The first thing John Seale did when he got back to his Sydney
waterfront home in January 2000, after shooting Wolfgang
Petersen's The Perfect Storm, was build a new crab trap for the
blue swimmers that abound off his property, and to start making
two ocean kayaks, just for fun. With his boat bobbing on the
mooring, it's evident that Seale (a marine sort of name) is at
home on the water.
The next thing he did was to join director Anthony Minghella
on a promotional tour for The Talented Mr Ripley, which Seale had
shot immediately prior to The Perfect Storm.
"makes it look
Considering that Seale won the Academy Award for his work on
The English Patient, it is no surprise that Minghella chose him
again for The Talented Mr Ripley. But there is more to it, as he
explains; "John and I are very different - which is a very
good thing. He brings to bear experience and pragmatism to my
airy fairy nonsense. It's a kind of grounding; I can dream a
little bit and he will find a way of fixing it. Like, 'Do you
mean they're in the foreground or the background' [laughs] It's
great: if we were the same, there'd be some kind of cancelling out. And maybe that works for him as well - and he knows how much
I respect his work and his contribution. He make my work better -
and I hope I'm feeding him by asking him to give the best to me
and to empower him to do the best work. And he's doing wonderful
Meanwhile, Seale makes it look effortless; he even claims it
is! "While aiming for a naturalness, a lot of the period
looks comes from what's in front of the camera…what's been
put there by a lot of talented people. Dragged out of sheds and
dusted and so on. It's quite funny part of working in Italy, they
literally drag all this stuff out of sheds - like Lambrettas.
There was no period filtration used on the lenses or anything
like that. It's a team working towards that end result. So it'
relatively easy for me as a cinematographer to make a period
film. And of course Italy hasn't changed in the past 50
There's endless talk in pre-production of course; "and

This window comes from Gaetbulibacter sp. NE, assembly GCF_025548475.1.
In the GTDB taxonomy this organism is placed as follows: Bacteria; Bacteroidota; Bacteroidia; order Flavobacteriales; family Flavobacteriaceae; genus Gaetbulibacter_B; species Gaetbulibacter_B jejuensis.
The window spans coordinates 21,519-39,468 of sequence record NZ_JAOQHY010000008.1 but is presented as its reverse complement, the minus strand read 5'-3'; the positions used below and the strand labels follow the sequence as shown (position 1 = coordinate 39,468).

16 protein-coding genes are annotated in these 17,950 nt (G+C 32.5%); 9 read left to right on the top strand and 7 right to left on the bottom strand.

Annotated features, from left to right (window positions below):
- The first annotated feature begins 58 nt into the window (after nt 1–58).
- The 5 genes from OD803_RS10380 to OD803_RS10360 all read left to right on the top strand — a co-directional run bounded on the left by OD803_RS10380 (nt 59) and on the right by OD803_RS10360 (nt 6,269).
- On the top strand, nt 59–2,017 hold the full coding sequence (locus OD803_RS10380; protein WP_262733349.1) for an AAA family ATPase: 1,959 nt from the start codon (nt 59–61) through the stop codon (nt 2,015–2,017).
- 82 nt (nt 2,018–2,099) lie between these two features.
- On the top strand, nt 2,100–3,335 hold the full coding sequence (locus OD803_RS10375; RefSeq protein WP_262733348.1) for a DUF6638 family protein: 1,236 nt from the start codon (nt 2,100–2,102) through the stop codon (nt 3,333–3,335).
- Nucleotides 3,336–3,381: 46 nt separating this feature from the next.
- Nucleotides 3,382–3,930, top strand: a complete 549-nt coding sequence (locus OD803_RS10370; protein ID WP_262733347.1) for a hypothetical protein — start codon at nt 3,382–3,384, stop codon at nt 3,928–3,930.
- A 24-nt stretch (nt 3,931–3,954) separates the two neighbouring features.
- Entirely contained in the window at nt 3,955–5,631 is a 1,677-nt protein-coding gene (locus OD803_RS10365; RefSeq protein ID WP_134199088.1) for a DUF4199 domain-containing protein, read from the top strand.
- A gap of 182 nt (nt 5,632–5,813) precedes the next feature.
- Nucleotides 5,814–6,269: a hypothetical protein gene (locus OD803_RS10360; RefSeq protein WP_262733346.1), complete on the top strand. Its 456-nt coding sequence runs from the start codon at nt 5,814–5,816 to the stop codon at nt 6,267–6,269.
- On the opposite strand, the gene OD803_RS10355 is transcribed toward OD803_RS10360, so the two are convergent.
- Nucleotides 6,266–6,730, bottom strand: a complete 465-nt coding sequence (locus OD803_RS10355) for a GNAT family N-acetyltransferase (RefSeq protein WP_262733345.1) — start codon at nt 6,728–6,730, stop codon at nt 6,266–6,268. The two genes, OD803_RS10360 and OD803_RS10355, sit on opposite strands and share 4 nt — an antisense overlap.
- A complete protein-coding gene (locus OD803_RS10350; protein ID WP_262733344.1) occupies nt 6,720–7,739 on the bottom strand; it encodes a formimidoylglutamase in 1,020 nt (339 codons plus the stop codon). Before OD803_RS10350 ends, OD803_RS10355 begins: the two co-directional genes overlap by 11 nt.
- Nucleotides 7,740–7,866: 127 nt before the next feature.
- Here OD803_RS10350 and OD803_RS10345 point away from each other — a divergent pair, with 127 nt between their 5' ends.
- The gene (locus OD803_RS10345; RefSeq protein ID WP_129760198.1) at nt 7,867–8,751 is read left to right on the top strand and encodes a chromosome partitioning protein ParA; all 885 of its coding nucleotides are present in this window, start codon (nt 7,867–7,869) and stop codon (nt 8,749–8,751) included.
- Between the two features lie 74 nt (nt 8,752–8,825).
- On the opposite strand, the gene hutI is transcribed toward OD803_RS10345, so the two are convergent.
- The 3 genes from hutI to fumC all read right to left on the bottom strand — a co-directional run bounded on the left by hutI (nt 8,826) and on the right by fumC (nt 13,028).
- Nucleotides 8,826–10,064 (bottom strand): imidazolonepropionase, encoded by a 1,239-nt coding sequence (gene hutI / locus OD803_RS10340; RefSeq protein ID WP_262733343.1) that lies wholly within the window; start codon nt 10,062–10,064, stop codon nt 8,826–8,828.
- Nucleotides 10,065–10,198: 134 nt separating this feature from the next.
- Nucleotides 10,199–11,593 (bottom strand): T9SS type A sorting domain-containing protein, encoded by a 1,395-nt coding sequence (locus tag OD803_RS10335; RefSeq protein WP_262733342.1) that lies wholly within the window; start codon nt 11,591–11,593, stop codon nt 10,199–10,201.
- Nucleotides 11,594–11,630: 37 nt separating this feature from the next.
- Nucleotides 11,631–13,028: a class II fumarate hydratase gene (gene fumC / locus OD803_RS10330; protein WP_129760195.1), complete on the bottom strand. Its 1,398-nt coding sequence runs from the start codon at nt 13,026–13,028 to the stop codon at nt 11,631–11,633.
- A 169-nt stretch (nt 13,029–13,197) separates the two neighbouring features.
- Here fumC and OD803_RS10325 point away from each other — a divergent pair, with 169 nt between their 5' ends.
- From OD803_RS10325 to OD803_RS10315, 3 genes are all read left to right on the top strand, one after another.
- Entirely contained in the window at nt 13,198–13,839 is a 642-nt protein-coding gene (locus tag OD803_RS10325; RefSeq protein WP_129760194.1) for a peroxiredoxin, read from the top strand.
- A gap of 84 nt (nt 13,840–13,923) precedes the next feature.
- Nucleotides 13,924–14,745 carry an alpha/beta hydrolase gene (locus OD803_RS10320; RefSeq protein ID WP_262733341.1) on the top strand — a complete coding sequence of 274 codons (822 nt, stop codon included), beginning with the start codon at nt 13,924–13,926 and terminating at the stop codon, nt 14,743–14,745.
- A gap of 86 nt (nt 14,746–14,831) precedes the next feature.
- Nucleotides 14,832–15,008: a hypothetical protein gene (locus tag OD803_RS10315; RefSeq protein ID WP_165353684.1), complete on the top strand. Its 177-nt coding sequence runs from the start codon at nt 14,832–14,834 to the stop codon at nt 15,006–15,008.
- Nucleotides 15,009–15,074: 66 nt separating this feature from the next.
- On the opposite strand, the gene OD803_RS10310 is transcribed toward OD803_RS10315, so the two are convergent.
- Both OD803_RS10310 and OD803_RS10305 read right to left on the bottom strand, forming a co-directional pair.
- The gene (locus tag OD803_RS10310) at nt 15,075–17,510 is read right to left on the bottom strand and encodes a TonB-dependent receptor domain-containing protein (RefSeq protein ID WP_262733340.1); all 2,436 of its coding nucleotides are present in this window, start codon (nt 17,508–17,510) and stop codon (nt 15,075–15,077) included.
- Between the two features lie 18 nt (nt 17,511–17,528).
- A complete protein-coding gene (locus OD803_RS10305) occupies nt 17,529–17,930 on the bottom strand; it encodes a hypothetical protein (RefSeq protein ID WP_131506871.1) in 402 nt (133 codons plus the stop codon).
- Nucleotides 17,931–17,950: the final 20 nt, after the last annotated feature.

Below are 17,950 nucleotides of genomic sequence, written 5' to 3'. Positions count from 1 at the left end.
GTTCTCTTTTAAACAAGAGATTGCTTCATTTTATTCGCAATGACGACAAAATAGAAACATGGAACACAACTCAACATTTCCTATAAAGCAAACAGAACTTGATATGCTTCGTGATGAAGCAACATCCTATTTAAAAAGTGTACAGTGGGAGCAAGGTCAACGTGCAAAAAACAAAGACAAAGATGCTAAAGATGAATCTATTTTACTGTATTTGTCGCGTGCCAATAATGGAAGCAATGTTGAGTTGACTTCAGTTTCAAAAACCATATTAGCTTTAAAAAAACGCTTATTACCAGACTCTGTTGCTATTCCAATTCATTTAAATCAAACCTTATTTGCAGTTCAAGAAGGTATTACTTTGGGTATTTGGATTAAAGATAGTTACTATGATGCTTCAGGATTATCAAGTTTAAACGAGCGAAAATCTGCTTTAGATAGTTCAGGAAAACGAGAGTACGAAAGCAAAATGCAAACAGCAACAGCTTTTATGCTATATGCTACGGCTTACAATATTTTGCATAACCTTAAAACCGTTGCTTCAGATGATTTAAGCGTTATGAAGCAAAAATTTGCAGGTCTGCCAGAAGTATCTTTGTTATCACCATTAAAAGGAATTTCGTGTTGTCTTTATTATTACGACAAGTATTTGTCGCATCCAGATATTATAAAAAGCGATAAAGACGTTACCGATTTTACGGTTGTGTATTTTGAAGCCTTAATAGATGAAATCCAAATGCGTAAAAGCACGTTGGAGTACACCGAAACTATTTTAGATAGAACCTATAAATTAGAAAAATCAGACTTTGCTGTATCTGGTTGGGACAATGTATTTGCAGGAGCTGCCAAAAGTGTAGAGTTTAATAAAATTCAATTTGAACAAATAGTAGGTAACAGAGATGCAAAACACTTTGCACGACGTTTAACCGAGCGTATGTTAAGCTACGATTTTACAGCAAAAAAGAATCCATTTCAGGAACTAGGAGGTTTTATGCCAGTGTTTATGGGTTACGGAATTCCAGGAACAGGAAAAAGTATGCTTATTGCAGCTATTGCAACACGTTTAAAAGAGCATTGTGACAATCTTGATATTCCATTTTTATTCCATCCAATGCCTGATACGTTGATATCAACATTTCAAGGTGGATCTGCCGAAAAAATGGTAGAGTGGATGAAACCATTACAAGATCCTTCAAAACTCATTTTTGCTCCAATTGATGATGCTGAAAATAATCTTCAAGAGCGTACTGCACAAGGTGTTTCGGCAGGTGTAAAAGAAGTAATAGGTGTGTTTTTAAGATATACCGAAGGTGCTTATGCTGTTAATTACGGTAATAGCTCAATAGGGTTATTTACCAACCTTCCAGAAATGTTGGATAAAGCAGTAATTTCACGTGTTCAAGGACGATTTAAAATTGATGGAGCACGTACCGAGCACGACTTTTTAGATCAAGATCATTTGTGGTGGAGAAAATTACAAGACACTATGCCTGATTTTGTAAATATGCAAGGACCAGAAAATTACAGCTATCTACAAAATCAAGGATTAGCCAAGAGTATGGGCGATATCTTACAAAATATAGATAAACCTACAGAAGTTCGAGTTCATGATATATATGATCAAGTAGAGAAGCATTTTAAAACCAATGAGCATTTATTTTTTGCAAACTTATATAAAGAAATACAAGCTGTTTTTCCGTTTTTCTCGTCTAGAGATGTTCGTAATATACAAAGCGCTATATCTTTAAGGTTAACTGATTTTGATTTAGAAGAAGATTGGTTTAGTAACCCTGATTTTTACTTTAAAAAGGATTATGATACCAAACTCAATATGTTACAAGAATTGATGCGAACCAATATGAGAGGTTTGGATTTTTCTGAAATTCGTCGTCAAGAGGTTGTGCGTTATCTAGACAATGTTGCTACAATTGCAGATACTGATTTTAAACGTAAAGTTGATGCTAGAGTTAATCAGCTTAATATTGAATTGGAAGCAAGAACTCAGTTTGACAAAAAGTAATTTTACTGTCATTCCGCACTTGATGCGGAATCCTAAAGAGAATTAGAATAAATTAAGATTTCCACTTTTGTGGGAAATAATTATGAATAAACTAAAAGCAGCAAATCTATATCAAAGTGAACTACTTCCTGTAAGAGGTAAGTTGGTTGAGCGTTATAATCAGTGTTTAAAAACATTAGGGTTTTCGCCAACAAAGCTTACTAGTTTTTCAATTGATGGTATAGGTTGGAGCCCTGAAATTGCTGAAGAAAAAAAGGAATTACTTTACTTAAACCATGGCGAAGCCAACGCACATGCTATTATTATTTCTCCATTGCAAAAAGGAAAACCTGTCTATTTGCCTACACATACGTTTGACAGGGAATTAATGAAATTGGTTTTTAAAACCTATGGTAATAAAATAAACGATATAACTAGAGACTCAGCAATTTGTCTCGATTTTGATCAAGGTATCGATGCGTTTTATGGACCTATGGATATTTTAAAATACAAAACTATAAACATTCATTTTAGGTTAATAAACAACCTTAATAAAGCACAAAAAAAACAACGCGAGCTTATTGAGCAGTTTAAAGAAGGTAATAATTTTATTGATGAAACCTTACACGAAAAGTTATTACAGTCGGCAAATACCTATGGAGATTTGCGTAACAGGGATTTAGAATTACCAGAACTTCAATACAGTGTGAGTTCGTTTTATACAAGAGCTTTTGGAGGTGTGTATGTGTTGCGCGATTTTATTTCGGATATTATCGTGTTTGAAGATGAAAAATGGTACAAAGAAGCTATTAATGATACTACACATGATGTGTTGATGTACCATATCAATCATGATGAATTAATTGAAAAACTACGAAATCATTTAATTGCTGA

especially about the dramatic moment between Ripley and
Greenleaf, and how you could change gear there, lighting wise,
and match Ripley's darker emotional journey," says Seale.
"You could make it that clicheed - but we opted not to.
Italy wouldn't have changed and the weather wouldn't have changed
just because somebody's sad, so we opted to keep it as it was, in
that lovely Italian Riviera in summer. I'm very wary of cliché .
. . to change the look of the film to suit the mood of the
performance. It was a very poplar thing 20 years ago . . .
somebody's sad so it's raining, sort of thing. And it worked -
for a while. I think it's worth sidestepping that and heading
"Collaboration is the
only way to go"
Referring to his work with Minghella, Seale responds well to
the way Minghella involves him in the process.
"Collaboration is the only way to go: pre-production
planning is the key. But lots of preparation also allows you to
be flexible where necessary. It's very satisfying to work
collaboratively. I'm very conscious of the pressures of shoot;
it's one thing to indulge in ambition for the day's shoot, but
it's important to get it done. And still make a very good film.
And I'm aware of these pressures from my early days in low budget
Australian filmmaking. "
In its look, the film is borrowing from memory, says
Minghella. It's not the real Italy of the 50s. "It borrows
from photographs, from Italian movies - it's a collage of our
imagined Italy. You can't physically make the bus journey that
Ripley makes; it's shot all over the place, on a map made by
production designer Roy Walker, by John, and by me, going round
choosing different places for just one shot because I want that
moment to be powerful because A or B, and this shot more
vulnerable because of something else. Each shot is designed to
focus what the film wants to be at that time. For instance, the
killing on the boat, which for me was all about a moment of
honeymoon turning desperately sour, a moment where Ripley saw a
whole future for himself and for Dickie which is completely
annihilated by Dickie's reaction. So we waited and waited - not
for foreboding in the air, but quite the reverse. We wanted the
most romantic light, so the whole thing took place as in a love
story, because it felt to me as though it was a love story."
means I can be at home while still at work"
For Seale and Minghella, the next movie they will make
together will be Cold Mountain, a story set at the end of the
American Civil War, it's a kind of version of The Odessey. But
for now, Seale is still working on The Perfect Storm - via
satellite. The film is in post production in Los Angeles and
Seale confers on a weekly basis. "I love technology,"
he says. "It means I can be at home while still at